Is Whole Foods Market Headed for Disaster?

Whole Foods Market had an unimpressive showing in its last quarter, sending the stock down and investors running for the hills.

Feb 13, 2014 at 4:02PM

There's an inaccurate joke that says Whole Foods Market (NASDAQ:WFM) should really be called Whole Paycheck Market. Now, realistically, no one is likely to spend a whole paycheck at Whole Foods, but you may just have lost a whole paycheck as a Whole Foods investor. Last night after the bell, the grocer announced its first-quarter results, sending the stock down 7.5% by midday today. Is this a sign of things to come or merely a bump in the road for Whole Foods?

Whole Foods earnings fall short of expectations
While no doubt still reeling from the last time they went to the store and couldn't find a parking space, analysts were thrown into a metaphorical tizzy after Whole Foods announced earnings per share of a mere $0.42. The consensus had been that the business would earn $0.44 per share on $4.29 billion in revenue. 

This quarter's miss came from a slowdown in comparable-sales growth, which rose just 5.4% compared to the same period a year ago. For comparison, comparable-store sales grew 6.9% in fiscal 2013.The result of the slower growth was another estimate miss, with Whole Foods pulling in $4.24 billion in revenue. 

Hiding behind the lackluster sales was a new price competitiveness plan from Whole Foods. Management cited its "stepped-up value efforts" as the biggest factor in its price-per-item change, which fell 106 basis points. Although the Whole Paycheck moniker may be a myth, it's still had a negative impact on Whole Foods' image among price-conscious shoppers.

Will the trend continue?
In the new dawn of slower growth, Whole Foods dropped its full-year sales growth estimate, increased its opening and relocation costs estimate, and drastically reduced its earnings-per-share forecast. From the company's perspective, most of the bad news came in the first quarter and the rest of the year should be stronger. In reality, there are still a number of challenges that Whole Foods is going to face as the year goes on.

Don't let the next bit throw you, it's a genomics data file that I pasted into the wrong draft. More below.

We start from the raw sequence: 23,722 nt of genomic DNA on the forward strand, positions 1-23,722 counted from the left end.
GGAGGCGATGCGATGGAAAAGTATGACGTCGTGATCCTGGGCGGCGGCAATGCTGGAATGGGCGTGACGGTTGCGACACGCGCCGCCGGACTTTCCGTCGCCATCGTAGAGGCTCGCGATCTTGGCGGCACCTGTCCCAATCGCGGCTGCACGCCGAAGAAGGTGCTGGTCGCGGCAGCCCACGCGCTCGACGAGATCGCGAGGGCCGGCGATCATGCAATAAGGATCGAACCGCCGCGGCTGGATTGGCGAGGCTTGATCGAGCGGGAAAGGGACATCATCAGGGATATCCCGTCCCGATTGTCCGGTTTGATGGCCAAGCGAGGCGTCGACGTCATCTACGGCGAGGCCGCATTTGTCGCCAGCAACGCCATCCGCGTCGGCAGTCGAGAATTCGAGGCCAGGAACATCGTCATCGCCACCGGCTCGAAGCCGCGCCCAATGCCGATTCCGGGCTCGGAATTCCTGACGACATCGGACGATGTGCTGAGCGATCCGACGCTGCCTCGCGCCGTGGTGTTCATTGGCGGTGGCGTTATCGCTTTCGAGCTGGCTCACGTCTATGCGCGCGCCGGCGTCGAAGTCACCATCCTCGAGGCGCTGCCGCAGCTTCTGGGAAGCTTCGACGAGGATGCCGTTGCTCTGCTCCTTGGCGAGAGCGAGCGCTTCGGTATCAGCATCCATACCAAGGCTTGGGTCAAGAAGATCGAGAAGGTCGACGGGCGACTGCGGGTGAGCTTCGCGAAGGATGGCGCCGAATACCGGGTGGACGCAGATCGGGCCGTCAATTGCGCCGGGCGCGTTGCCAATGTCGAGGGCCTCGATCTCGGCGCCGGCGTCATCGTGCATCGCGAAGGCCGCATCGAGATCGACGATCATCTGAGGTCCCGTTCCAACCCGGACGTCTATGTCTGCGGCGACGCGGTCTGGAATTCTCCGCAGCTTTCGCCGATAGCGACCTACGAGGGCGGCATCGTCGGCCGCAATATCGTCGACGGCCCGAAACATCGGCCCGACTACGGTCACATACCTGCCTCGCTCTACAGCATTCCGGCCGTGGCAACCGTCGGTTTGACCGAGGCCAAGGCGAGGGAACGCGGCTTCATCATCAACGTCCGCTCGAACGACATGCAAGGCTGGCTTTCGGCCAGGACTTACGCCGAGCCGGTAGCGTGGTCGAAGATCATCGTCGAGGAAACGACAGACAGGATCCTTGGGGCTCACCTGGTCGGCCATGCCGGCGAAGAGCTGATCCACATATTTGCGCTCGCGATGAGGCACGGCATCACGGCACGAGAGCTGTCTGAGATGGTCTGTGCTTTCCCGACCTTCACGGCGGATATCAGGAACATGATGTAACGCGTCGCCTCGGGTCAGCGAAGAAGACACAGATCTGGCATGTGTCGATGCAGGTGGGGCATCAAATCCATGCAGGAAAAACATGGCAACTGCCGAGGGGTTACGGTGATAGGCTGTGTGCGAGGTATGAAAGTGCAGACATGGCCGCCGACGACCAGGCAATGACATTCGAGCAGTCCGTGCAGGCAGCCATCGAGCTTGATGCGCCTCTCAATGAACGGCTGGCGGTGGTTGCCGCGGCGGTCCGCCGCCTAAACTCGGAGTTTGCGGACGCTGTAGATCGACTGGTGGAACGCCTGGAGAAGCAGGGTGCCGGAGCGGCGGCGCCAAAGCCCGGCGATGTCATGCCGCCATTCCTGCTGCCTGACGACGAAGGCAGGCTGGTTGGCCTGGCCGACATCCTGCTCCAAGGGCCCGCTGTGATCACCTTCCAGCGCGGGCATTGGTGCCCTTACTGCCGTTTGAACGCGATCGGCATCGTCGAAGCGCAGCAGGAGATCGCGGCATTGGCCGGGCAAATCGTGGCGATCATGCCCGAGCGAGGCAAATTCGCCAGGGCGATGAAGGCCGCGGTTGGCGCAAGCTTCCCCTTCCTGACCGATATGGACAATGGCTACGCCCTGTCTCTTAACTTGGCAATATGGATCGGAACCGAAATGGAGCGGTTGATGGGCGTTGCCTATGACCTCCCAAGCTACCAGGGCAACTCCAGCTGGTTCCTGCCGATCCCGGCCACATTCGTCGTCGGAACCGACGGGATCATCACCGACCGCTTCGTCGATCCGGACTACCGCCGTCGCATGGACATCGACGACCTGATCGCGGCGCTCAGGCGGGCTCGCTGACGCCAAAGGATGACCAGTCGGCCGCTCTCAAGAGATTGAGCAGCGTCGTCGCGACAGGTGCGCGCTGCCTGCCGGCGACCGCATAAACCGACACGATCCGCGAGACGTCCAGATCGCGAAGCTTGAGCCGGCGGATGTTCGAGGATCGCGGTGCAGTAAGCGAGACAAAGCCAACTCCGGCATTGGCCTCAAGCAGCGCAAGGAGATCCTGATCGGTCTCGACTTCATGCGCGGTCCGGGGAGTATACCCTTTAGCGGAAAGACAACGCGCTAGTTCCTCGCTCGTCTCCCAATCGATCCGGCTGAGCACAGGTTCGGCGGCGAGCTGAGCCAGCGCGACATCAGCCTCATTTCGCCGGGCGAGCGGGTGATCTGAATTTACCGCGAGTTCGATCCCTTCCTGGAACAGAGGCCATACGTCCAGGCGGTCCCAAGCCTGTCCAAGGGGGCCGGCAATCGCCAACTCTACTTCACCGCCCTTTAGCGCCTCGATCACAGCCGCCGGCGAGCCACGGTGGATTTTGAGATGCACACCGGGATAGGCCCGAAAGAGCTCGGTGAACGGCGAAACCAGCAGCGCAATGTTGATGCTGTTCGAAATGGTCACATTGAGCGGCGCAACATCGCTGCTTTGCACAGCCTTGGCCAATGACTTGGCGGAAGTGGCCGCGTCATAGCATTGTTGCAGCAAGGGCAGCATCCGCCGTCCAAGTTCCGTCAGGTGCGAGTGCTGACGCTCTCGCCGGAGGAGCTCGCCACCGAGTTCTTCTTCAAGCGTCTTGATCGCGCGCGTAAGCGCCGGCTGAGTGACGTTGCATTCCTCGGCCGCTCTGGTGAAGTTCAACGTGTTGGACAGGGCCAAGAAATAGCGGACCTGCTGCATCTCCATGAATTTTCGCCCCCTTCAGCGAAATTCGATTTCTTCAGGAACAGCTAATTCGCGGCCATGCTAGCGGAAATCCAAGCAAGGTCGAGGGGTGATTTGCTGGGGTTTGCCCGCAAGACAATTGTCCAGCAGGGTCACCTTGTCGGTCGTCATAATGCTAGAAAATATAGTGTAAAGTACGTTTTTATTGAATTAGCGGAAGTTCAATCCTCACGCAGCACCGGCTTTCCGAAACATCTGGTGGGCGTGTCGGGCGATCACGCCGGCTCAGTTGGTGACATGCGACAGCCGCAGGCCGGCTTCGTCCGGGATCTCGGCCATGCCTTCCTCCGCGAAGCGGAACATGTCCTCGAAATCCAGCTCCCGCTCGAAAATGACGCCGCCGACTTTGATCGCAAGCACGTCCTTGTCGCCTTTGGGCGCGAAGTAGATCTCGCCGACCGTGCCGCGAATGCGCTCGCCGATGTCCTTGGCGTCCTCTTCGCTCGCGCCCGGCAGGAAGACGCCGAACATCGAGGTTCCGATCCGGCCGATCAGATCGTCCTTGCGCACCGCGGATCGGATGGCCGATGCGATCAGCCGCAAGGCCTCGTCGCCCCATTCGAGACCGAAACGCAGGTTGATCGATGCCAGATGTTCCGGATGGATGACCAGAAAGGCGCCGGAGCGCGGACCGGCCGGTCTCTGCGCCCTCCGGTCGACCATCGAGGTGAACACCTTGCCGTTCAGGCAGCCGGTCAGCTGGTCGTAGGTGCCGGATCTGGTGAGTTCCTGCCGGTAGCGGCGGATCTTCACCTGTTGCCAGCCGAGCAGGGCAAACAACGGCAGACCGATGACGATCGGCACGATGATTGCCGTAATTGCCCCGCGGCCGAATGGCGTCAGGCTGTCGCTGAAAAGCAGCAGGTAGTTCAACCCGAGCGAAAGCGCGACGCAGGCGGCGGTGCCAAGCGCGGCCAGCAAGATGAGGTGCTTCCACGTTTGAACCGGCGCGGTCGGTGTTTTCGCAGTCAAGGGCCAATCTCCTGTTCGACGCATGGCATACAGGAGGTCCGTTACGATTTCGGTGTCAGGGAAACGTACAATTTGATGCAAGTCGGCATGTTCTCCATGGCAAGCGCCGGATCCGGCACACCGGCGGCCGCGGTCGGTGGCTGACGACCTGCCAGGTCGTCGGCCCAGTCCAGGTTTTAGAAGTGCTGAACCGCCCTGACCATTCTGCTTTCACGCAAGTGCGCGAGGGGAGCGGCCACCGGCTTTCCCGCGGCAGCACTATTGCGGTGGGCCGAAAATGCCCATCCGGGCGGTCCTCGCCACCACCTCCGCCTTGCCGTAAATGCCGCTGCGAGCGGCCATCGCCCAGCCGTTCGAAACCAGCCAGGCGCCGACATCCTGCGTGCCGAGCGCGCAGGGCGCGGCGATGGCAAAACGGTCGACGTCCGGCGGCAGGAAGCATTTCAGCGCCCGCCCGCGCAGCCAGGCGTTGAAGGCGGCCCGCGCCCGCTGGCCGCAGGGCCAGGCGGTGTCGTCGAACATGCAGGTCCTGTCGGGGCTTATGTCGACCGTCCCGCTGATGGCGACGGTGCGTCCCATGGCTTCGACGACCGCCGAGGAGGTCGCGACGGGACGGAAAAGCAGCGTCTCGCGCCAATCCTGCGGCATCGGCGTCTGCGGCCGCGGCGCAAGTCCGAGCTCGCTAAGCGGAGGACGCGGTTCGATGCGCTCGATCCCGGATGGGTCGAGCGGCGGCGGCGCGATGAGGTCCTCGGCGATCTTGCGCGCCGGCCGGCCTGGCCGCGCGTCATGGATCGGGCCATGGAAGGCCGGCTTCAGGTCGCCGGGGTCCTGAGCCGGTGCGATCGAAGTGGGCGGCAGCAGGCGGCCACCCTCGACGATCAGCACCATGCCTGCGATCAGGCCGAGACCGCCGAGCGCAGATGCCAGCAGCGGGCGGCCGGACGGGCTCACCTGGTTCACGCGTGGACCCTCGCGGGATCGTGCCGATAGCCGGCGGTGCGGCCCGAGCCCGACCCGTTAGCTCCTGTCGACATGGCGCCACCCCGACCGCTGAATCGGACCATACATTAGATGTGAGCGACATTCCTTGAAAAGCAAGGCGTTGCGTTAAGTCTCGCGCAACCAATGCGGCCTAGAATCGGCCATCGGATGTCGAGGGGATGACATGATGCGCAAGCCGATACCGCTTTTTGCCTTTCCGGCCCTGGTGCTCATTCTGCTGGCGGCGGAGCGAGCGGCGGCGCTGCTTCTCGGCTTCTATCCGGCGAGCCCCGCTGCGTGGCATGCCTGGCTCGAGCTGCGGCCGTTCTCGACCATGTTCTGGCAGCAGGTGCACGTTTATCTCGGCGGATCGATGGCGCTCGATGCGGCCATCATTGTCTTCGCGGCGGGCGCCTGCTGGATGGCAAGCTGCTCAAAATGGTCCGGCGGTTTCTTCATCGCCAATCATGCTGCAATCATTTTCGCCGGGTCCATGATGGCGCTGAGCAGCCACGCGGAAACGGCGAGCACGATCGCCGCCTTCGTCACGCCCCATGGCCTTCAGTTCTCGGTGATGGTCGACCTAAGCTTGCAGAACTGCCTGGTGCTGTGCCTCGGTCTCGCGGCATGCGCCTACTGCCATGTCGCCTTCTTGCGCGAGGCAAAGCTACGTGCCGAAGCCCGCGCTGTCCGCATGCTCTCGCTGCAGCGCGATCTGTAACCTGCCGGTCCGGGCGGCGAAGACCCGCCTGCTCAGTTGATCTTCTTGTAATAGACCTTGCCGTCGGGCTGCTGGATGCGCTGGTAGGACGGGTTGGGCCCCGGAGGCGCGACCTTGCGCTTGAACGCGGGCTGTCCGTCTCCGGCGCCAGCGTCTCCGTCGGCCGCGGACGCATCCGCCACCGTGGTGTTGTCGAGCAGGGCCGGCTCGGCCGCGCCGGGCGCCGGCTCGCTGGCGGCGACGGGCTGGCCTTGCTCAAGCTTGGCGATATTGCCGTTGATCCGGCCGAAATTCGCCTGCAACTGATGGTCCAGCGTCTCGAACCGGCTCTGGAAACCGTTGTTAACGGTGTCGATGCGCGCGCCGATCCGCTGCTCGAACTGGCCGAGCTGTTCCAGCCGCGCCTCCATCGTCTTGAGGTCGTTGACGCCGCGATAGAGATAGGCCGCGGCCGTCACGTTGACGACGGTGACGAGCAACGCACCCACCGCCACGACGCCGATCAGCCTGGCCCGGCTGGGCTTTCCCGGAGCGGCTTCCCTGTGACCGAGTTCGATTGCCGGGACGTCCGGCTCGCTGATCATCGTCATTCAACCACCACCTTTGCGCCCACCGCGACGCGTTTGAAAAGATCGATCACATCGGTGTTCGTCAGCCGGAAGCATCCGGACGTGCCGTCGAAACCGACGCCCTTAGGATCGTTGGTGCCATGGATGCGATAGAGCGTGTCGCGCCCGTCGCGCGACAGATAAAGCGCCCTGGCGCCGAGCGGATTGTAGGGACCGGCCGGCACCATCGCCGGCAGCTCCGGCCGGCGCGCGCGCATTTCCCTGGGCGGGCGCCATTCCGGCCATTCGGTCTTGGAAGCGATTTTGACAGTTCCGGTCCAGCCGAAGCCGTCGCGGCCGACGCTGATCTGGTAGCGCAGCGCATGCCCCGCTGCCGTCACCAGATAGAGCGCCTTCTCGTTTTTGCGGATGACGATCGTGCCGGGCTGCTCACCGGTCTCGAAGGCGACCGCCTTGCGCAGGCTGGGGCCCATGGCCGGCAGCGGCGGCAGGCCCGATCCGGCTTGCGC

Competition for organic and health-food dollars is heating up across the grocery scene, with everyone trying to get a piece of that action. If income growth continues to stagnate and Whole Foods is unable to shed its premium-priced image, then it's going to have a hard time attracting customers to its new locations. The company is hoping to add around 25 stores over the rest of the fiscal year, and slow starts will lead to slow overall growth.

I still like Whole Foods' plan to try to be more price competitive, but the company has a lot of work to do on its messaging. On its call, Whole Foods said that advertising new prices usually takes nine months to a year to set in, so look for a boost in traffic in the middle of 2014 if things are looking good on that front. If not, it might be time to take that paycheck elsewhere.

Should you go long on Whole Foods?
It's no secret that investors tend to be impatient with the market, but the best investment strategy is to buy shares in solid businesses and keep them for the long term. In the special free report "3 Stocks That Will Help You Retire Rich," The Motley Fool shares investment ideas and strategies that could help you build wealth for years to come. Click here to grab your free copy today.